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Marketing Operations Is Revolutionizing How Businesses Plan Event Strategies

As data becomes more important to creating successful events, marketing operations teams see an opportunity to help generate better results.

James Huddleston, Certain

Data means everything to today’s businesses. Market intelligence firm IDC predicted the amount of newly created data in 2020 would grow 44X to reach 35 trillion gigabytes. By 2018, we were already well on our way to exceeding that estimation. Numbers aside, this is to say that as the sheer amount of data humans create and deal with every day increases, it will only become more critical for today’s businesses to better manage and utilize that information efficiently in order to deliver the best possible experience.

This is where marketing operations comes in. Across sectors, as the importance of data grows, marketing operations (“ops”) teams have taken on an increasingly prominent role in their organizations. Often seen as the “maestros” of marketing technology systems — the ones who understand data, processes and logistics best — marketing ops teams have grown in prominence, and even raised the bar for traditional marketers who are now expected to have the skills and know-how ops professionals typically hold.

Even so, there’s one channel that marketing ops professionals have struggled to incorporate into their overall data strategy: events. With in-person events only gaining momentum in the marketing stack, and more event data at marketers’ fingertips than ever before, the opportunity is big for marketing ops teams to step in and streamline processes to drive better results and improve the efficiency of these key moments for the business.

With Opportunity, There Are Obstacles

Without the right solutions and teams in place, today’s companies face a number of obstacles when it comes to executing successful events that make the case for how marketing operations can play a greater role.

The first is inconsistent tools and processes: oftentimes, events are run and executed on a number of different solutions that aren’t strongly integrated with the rest of the marketing technology stack. Naturally, data from all of these disparate outlets fails to paint an overall picture of an event’s success. Then, with inconsistent and incomplete data, the leads process is more difficult to manage and return on investment (ROI) is difficult to realize.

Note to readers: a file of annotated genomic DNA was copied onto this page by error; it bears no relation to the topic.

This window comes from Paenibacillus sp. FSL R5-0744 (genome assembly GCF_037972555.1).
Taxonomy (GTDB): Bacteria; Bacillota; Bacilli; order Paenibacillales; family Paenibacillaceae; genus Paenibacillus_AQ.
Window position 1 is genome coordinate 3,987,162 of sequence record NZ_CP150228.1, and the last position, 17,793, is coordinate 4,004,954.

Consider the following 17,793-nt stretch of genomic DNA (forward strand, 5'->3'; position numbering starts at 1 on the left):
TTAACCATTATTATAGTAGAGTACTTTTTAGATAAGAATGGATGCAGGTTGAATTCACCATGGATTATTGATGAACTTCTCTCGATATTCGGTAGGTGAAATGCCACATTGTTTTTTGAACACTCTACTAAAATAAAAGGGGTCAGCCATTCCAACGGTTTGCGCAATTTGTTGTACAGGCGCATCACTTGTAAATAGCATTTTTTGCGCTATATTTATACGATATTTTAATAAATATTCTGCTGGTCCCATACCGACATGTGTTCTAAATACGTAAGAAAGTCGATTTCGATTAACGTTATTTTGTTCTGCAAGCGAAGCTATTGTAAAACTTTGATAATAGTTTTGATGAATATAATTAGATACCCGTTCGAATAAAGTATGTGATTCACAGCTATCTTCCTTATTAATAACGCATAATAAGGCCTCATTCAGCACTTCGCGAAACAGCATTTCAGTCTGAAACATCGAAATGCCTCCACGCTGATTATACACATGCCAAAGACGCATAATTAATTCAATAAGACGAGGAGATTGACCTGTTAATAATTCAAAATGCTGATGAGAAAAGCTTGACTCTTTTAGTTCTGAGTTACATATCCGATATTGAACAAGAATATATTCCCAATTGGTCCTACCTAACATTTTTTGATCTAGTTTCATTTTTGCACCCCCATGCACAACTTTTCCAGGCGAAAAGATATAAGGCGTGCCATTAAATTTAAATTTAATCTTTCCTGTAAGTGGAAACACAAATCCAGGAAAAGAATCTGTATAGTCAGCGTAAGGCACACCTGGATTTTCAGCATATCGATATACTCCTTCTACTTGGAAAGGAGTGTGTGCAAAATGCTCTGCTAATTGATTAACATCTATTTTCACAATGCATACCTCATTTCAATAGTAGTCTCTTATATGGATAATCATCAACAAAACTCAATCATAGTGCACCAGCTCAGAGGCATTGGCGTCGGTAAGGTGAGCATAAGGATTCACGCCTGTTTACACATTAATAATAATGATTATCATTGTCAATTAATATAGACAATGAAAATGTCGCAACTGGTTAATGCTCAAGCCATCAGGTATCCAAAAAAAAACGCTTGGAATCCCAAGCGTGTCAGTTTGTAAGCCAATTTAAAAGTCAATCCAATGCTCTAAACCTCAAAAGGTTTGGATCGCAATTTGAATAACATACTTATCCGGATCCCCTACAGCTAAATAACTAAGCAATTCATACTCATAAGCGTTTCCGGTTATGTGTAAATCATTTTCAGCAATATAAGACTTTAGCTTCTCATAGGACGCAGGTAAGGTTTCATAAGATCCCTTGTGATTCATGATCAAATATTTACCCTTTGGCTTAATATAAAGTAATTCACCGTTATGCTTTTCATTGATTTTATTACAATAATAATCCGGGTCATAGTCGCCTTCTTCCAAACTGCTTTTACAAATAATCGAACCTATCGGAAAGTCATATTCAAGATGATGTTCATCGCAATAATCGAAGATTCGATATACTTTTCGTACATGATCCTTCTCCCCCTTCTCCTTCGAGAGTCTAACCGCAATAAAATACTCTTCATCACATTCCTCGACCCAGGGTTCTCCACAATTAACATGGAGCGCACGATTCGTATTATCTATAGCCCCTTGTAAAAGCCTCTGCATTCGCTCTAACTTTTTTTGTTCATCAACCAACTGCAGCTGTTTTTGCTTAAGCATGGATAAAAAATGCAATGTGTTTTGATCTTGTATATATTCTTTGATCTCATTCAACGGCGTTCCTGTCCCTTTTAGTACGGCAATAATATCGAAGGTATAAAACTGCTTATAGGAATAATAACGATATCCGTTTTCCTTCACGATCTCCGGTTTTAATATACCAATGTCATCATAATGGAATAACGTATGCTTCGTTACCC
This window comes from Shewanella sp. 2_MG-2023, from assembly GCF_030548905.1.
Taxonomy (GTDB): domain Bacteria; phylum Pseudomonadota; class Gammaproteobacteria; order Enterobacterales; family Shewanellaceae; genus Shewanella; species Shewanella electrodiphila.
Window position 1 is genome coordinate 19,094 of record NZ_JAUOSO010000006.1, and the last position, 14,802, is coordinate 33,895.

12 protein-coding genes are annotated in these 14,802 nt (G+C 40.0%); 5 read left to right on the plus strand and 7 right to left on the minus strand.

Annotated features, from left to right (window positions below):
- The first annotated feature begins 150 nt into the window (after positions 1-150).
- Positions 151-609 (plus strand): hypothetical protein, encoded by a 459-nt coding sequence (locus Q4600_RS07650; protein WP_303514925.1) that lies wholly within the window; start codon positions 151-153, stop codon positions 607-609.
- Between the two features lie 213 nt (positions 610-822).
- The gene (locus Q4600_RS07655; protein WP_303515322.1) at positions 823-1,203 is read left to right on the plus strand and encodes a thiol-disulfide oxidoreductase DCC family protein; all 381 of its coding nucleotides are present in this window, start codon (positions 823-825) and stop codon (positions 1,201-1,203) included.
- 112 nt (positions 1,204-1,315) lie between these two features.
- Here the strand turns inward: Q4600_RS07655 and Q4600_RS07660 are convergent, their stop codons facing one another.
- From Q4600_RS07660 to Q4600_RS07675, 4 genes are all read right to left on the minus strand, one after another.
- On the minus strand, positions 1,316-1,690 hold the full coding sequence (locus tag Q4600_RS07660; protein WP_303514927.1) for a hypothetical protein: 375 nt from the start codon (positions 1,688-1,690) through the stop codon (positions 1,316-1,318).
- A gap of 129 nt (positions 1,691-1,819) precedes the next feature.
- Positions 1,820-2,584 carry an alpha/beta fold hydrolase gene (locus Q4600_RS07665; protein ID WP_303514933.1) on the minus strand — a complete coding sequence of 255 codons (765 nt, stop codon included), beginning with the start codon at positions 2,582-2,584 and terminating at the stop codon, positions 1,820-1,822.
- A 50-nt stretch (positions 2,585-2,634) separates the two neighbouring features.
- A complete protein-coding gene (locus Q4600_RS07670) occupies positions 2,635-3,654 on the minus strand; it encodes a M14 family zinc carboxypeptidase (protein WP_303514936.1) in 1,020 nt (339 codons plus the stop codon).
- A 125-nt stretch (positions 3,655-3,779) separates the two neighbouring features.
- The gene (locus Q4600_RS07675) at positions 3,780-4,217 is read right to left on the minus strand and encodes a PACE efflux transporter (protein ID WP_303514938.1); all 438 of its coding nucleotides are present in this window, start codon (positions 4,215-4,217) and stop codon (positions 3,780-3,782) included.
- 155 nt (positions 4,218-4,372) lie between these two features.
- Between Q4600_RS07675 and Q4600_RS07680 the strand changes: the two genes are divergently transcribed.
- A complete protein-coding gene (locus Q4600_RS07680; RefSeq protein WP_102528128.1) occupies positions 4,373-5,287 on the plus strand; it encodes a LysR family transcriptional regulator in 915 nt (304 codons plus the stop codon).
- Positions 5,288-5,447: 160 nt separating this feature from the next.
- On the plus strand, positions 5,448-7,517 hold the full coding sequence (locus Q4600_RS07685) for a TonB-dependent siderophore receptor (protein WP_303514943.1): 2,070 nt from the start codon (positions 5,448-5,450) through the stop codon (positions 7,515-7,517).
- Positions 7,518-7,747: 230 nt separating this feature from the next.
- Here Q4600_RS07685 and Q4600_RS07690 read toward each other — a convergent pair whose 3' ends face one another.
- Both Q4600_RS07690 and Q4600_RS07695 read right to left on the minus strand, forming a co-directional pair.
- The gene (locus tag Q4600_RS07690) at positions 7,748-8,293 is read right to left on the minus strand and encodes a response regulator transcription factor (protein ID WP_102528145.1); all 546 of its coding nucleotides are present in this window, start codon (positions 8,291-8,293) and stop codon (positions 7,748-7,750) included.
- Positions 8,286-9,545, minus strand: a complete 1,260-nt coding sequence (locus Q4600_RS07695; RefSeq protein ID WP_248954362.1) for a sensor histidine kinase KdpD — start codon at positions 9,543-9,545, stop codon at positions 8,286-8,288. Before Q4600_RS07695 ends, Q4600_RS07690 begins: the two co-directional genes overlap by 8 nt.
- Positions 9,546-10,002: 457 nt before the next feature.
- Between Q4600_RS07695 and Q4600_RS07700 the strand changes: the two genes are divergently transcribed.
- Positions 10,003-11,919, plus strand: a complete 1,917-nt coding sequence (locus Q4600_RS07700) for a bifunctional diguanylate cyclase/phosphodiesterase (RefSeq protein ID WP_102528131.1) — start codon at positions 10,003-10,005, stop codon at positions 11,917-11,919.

How Marketing Operations Can Increase Efficiency And Effectiveness

With all of this in mind, the need for a more streamlined approach to events and event data is clear. So, why is marketing ops best positioned to lead this charge?

At its core, even as the role has evolved in the last few years, marketing ops has a critical eye for improving operational efficiency and always mapping objectives to greater ROI. What’s more, marketing ops professionals have a strong understanding of what insights to look for and collect to help determine the next best sales and marketing actions.

A prime example of marketing operations and events in action can be seen with manufacturing technology company Rockwell Automation, which transformed its marketing ops organization globally — and their approach to events as a result.

The Rockwell team developed set data standards to reset on data best practices and ensure consistent information was being collected across all of their events. Beyond that, the company also created step-by-step playbooks for their global events teams that defined processes for everything from registration to leads follow-up. As a result, Rockwell experienced increased productivity and greater results across their events.

Together with event marketing and sales teams, marketing ops can help simplify events processes, and provide a single source of the truth when it comes to making sense of event data and proving ROI. In 2020, as we continue to see the proliferation of data and the increasing importance of events, marketing ops teams are poised to play a leading role in transforming how businesses develop and execute on a successful events strategy.


James is the VP of Marketing at Certain and brings over 16 years of enterprise marketing and sales experience in B2B technology. James is responsible for accelerating growth and bringing Certain’s unique story to the market. In his spare time, James stays active enjoying the San Francisco Bay Area and rooting for the local sports teams with his wife and daughters.

This story premiered on our sister site, DemandGen Report.